Please enter a valid email.

Please enter a valid email.

Subscription failed
Thank you for subscribing!

Want a daily digest of the top Charlotte news?

Get a daily digest of the most important stories affecting your hometown with Axios Charlotte

Please enter a valid email.

Please enter a valid email.

Subscription failed
Thank you for subscribing!

Please enter a valid email.

Please enter a valid email.

Subscription failed
Thank you for subscribing!

Photo: Kevin Dietsch-Pool/Getty Images

Gary Cohn, President Trump's top economic adviser, is going to leave the administration in the coming weeks. The New York Times, which was first to report the news, says "no single reason" is prompting Cohn to quit but the decision comes after the struggle inside the White House over tariffs on steel and aluminum imports.

Why it matters: There will probably never be a “globalist” in Trump’s West Wing who has Cohn’s heft, and there are now zero powerful West Wing voices willing to spend all their political capital to persuade the president to kill these tariffs.

The backstory on his departure:

Cohn disagreed with Trump on just about every issue besides tax cuts — he was, and is, a Democrat. But Trump respected him and listened to him.

  • Cohn would tell Trump he was wrong, arguing with him and in front of him. In the early days, the hottest trade fights devolved into shouting matches between Cohn and Trump’s nationalist trade adviser Peter Navarro. Cohn has called Navarro a liar to his face, in front of other staff.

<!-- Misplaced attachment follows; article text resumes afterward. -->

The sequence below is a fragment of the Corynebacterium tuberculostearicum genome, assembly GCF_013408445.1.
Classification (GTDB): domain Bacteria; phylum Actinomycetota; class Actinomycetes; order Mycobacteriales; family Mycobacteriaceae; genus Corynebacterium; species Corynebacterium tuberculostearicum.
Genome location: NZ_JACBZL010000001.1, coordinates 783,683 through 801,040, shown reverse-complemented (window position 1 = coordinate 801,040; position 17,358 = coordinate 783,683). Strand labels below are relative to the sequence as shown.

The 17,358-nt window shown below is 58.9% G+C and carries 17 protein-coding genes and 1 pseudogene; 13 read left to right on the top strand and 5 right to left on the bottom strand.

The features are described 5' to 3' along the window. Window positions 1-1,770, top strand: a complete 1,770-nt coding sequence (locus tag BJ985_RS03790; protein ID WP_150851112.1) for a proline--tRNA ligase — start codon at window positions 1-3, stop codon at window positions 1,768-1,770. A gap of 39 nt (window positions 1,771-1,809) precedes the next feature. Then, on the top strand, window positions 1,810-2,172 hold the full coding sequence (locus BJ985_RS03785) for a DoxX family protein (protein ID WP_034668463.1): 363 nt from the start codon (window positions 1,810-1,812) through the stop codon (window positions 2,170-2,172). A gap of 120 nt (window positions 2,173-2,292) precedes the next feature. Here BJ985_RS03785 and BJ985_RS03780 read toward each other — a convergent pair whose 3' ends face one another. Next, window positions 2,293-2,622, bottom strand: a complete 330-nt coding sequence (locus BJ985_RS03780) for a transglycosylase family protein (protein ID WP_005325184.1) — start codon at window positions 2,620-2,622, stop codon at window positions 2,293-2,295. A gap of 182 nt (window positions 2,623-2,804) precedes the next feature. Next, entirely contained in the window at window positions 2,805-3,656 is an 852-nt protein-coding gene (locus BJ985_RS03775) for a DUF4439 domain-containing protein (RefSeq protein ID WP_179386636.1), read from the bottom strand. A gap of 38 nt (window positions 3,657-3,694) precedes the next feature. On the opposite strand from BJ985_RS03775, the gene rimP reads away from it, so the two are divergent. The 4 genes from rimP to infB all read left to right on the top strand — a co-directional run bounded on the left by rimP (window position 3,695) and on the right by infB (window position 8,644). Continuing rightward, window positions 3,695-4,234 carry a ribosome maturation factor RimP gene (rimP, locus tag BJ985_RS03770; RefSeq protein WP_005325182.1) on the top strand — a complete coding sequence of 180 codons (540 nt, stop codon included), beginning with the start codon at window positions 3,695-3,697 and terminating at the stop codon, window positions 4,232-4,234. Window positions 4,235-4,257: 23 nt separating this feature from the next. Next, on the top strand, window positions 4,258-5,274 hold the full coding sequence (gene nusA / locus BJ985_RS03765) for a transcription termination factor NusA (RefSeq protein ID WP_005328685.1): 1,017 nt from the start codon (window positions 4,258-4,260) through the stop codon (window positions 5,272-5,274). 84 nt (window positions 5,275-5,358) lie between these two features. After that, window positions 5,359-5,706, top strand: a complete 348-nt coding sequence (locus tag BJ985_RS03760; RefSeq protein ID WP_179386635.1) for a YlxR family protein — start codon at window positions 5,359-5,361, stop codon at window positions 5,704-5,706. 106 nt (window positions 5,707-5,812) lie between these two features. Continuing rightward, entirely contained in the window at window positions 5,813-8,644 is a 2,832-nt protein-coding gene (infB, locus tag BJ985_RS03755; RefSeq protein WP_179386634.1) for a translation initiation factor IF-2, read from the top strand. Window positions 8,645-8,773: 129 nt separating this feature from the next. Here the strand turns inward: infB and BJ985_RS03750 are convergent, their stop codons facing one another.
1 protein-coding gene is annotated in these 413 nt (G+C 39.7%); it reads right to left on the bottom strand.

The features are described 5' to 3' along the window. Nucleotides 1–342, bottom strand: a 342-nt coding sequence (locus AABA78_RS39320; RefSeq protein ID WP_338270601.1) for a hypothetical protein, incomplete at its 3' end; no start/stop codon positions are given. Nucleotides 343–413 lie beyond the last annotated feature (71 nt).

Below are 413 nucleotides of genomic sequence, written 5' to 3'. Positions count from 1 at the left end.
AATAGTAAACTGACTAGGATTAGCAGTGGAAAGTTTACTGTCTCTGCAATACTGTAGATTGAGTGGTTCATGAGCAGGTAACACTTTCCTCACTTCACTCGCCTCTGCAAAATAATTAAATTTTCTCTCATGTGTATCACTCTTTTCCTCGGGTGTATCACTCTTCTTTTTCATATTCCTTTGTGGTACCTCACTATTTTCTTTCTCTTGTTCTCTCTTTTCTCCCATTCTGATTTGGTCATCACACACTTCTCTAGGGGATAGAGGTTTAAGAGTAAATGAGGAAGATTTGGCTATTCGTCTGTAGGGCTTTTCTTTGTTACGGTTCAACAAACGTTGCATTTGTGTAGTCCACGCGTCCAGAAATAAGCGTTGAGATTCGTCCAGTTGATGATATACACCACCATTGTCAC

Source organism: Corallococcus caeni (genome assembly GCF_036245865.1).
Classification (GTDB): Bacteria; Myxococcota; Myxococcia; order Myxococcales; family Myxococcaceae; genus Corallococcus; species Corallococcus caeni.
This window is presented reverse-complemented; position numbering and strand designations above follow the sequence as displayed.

• Still, throughout all this, Trump continued to listen to Cohn because he's rich and, in Trump's words, a “total killer” who had “done it all on Wall Street.” He also listened because Cohn didn’t care and acted that way.
  • Colleagues have told me they thought Cohn behaved throughout like he thought he was in charge. He thought he had a plan to stop Trump from putting massive tariffs on steel and aluminum, but Trump effectively told him to shove it.
“Gary has been my chief economic adviser and did a superb job in driving our agenda, helping to deliver historic tax cuts and reforms and unleashing the American economy once again.. He is a rare talent, and I thank him for his dedicated service to the American people.”
— Trump statement on Cohn